“We plan to expand the school till 12th grade, but in the first year we wanted to keep it till eighth, as we want to walk before we can run,” says Narpat Bhandari, CEO, Global School of Silicon Valley.
At the open house in January, Atul Temurnikar, Chairperson of the Global Indian Foundation, the parent body of the Global Indian International Schools said, “The mission of our schools is to nurture global citizens and impart an international perspective by building entrepreneurial skills from the beginning. We selected Silicon Valley as our U.S. headquarters based on its position as the world hub of innovation and entrepreneurship. The emphasis on science, technology, and global understanding in the Bay Area matches the philosophy of our schools.”
The foundation plans to open 25 branches in the United States over the next five years, received a shot in the arm recently when California Gov. Arnold Schwarzenegger sent his greetings the school’s way. Schwarzenegger applauded the Global School for providing an innovative and exciting education program to the children of the Silicon Valley through the launch of its first school in the United States.
In a message to the participants of the second Open House organized by the Global School of the Silicon Valley, Schwarzenegger said, “California’s future is only as strong as its youth, and I applaud everyone who had a hand in making this school a reality.”
The new campus is the brainchild of Bay Area-based entrepreneur Narpat Bhandari, country director of the Global School of Silicon Valley. He has been on the founding team of the Indus Entrepreneurs (TiE) in Silicon Valley and is the founder of Aspen Semiconductor in the late 1980s.
The Singapore-based Global Indian foundation was co-founded by Bhandari’s brother-in-law and noted jurist Late Dr. L.M. Singhvi, who was also India’s longest serving High Commissioner to the U.K. The other founders are Justice C.S. Dharmadhikari and Atul Temurnikar.
Bhandari said that he had long discussed with Dr. Singhvi the idea of launching a Global India Foundation-affiliated school in the U.S. In April last year, Temurnikar and had a meeting of the minds on the need for a new “21st century education” for U.S. students.
The Global School is part of Singapore headquartered Global Indian Foundation’s network of 21 schools across Singapore, Malaysia, Japan, India, Indonesia, Thailand, Vietnam, and the United Arab Emirates, which serve more than 21,000 students combined, including more than 11,000 students in India. Another four schools in India are currently under construction.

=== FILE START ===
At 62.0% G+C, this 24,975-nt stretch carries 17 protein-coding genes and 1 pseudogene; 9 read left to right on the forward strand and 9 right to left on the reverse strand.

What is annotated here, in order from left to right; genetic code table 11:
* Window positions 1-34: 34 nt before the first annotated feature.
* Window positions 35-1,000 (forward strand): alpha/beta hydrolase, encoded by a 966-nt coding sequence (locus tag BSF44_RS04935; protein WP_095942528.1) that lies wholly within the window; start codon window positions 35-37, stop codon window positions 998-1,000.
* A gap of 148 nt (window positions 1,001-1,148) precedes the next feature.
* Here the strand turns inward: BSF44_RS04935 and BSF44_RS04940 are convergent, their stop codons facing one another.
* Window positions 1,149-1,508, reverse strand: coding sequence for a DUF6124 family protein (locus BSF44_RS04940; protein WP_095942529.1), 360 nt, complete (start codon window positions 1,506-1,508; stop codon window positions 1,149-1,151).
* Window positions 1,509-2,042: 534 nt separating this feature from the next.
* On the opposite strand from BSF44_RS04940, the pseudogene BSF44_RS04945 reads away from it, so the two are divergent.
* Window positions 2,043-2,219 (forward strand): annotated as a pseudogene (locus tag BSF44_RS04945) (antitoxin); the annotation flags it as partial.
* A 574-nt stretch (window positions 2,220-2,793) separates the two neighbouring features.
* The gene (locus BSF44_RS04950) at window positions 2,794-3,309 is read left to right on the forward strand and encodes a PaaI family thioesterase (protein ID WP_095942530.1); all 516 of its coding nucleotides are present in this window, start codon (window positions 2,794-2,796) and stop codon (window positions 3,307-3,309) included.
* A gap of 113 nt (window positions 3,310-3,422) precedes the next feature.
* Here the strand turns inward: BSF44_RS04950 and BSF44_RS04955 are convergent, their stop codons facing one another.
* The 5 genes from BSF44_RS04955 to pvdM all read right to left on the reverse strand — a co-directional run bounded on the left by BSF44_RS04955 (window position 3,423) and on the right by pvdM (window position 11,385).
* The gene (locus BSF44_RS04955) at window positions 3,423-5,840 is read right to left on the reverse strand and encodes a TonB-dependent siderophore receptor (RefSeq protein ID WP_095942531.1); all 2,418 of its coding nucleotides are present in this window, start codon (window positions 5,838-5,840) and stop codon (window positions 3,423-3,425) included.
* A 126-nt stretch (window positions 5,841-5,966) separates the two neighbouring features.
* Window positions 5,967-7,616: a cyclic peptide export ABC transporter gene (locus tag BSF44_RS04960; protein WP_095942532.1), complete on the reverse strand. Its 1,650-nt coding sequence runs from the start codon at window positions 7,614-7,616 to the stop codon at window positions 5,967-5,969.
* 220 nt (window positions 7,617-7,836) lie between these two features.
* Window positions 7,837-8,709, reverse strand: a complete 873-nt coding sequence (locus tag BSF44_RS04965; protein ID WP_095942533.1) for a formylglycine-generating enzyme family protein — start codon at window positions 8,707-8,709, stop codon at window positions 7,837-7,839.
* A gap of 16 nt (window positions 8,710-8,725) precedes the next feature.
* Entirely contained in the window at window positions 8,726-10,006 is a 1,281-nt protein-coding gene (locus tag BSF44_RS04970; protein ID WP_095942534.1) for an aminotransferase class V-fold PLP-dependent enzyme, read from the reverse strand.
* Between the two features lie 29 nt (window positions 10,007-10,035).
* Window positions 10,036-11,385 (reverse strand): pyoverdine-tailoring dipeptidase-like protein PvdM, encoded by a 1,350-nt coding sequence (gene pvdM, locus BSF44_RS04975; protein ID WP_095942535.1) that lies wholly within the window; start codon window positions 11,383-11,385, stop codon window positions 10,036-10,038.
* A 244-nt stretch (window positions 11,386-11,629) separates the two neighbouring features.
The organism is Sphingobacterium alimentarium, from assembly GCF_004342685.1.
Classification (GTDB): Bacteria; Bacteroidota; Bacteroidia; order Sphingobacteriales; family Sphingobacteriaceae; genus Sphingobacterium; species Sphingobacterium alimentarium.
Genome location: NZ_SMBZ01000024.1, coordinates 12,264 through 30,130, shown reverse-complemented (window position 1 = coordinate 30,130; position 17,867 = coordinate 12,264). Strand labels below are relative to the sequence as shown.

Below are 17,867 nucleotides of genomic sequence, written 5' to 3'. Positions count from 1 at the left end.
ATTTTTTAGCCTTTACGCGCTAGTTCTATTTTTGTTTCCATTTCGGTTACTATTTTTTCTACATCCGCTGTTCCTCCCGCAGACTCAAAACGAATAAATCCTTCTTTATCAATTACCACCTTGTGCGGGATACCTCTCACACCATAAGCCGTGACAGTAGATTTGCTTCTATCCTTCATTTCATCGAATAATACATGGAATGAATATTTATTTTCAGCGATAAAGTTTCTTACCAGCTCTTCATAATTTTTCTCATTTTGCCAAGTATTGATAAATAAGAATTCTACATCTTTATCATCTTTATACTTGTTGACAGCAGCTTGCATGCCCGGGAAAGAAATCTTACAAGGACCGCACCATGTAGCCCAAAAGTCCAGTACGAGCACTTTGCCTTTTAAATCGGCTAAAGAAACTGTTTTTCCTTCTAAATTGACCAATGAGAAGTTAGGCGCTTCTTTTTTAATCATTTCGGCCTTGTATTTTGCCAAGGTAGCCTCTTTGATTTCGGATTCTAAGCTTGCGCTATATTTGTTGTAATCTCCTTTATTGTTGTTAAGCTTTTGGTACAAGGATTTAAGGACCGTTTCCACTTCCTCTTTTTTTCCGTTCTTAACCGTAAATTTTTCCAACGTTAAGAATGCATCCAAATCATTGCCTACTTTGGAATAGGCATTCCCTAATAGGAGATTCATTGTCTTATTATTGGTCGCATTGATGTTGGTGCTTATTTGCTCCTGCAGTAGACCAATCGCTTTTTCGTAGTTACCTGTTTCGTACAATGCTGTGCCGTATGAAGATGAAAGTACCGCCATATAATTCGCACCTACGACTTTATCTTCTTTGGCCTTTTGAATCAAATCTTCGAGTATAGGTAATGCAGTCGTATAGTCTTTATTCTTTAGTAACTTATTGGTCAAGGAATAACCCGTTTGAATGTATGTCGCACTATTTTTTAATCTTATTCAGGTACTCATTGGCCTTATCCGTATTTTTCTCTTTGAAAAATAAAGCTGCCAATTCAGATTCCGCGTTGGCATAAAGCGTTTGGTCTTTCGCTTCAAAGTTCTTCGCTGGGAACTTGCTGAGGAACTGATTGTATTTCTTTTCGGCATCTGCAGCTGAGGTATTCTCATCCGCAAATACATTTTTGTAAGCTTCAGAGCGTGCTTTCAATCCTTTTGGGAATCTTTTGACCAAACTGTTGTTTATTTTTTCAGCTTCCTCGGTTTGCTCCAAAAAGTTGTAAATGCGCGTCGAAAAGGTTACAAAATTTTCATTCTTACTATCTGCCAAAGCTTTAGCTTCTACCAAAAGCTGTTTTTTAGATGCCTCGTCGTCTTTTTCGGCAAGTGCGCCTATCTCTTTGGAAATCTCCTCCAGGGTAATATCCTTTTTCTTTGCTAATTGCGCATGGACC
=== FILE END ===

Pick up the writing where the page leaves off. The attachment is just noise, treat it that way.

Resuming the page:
Founded in 2002, the Global Indian Foundation plans to open another 100 schools in 20 countries by 2018.
The school in the Silicon Valley school will foster a solid foundation in the core subjects and technology in parallel with emphasis on languages, art, music, sports, and prepare students to compete effectively in the global economy, says Temurnikar.
“The success of a school depends heavily on the quality of teachers. We will send our educators to other branches of the Global School for training and to get an international perspective, that we want to promote to our students,” says Bhandari.
“We will provide stellar education with a global perspective by incorporating standard international curriculums and by exceeding California State Standards. We will parallely honor the culture, character, and values that distinguish Silicon Valley. We shall create an environment that fosters the development of each individual student and his or her core competencies,” says Marianne Kent-Stoll, the founding principal of the school.
“My dream is to make certain that the highest quality education is made available to all who seek it and to ensure that California and Silicon Valley remain the hubs for global innovation. With trends in business, economics, politics, science and the arts all moving towards a borderless system, a global education starting at primary level is vital for success in today’s world,” says Bhandari.
On a need basis and depending on the merit of the students, scholarships will be offered to children with family incomes below a certain level. “As an administrator and a parent, I see a tremendous advantage for children to learn and grow in a multicultural setting, which can have a significant impact on their future careers,” he says.
The Global School’s unique approach to the curriculum includes an increased interconnection among nations and people. It embraces technology to connect with students at sister campuses across the globe on a daily basis. Web and videoconferencing links to other campuses where students can build relationships and share learning experiences virtually. Teachers are also encouraged to engage a network of 1,500 educators around the world for collaboration and idea sharing.
At the Bay Area campus, Hindi and Tamil will be offered as second languages to the students besides which a myriad performing arts of India will be made available as part of the extra-curricular activities.